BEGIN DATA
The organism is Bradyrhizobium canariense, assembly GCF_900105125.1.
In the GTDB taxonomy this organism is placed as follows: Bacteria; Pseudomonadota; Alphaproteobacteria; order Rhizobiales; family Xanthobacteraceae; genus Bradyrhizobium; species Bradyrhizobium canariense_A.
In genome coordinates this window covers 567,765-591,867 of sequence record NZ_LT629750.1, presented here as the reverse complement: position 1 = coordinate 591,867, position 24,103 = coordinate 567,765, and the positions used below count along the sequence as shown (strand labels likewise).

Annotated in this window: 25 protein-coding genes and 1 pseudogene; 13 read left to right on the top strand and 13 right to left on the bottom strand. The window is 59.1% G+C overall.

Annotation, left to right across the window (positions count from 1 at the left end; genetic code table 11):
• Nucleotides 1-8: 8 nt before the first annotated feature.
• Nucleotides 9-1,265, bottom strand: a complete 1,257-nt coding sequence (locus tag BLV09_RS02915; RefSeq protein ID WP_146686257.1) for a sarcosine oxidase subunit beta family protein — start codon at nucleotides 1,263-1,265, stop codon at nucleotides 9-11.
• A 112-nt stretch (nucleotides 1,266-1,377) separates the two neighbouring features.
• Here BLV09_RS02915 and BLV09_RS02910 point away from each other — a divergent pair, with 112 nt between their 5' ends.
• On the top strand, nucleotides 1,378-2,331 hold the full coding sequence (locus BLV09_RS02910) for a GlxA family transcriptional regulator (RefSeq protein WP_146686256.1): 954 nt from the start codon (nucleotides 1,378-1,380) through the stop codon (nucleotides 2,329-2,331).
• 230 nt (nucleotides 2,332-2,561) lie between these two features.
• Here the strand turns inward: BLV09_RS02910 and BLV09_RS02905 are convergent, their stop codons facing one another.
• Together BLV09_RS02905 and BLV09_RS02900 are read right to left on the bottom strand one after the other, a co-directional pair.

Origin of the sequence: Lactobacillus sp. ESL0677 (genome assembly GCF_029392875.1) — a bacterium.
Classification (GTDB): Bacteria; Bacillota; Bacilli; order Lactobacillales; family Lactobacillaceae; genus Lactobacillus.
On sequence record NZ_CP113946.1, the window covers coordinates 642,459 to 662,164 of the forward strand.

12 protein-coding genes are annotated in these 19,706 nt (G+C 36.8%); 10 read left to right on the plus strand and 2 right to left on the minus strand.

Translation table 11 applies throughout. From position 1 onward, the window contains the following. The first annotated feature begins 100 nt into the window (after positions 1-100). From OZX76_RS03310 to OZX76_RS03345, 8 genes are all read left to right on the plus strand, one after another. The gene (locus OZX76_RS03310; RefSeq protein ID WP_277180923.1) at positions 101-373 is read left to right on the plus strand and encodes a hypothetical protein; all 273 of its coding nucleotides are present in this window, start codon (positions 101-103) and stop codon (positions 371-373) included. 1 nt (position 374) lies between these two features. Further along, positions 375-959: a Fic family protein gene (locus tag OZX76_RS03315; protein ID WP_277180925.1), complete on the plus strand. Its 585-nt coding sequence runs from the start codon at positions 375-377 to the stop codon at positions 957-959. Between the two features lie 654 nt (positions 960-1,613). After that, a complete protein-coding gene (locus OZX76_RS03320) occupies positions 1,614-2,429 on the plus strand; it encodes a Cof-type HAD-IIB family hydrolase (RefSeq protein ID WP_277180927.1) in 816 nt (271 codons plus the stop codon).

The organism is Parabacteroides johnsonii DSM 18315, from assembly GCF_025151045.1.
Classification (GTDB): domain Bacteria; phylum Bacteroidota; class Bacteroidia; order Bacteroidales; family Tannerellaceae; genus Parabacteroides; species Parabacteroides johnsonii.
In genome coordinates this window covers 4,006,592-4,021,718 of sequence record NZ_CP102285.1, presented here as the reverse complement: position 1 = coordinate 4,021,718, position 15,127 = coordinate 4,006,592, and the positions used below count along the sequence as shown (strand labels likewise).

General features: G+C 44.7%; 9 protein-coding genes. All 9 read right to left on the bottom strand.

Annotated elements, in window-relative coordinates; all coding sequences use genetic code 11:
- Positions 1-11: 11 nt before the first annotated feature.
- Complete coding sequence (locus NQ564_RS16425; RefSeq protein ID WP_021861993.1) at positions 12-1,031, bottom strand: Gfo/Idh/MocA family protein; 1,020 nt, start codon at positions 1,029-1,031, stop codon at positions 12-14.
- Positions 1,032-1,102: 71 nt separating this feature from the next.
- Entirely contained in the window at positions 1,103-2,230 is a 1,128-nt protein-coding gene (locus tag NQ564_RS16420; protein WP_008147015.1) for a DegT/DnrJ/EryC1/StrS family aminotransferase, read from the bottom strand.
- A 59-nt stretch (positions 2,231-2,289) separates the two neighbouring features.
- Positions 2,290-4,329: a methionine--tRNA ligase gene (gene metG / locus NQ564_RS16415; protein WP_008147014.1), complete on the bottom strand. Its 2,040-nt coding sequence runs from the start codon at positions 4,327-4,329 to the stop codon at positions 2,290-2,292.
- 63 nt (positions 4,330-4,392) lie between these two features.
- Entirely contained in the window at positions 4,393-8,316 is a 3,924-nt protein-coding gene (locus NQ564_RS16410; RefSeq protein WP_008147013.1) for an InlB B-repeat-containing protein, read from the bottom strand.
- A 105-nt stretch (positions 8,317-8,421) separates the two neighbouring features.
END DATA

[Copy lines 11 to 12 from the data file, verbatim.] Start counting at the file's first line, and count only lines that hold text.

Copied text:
• 230 nt (nucleotides 2,332-2,561) lie between these two features.
• Here the strand turns inward: BLV09_RS02910 and BLV09_RS02905 are convergent, their stop codons facing one another.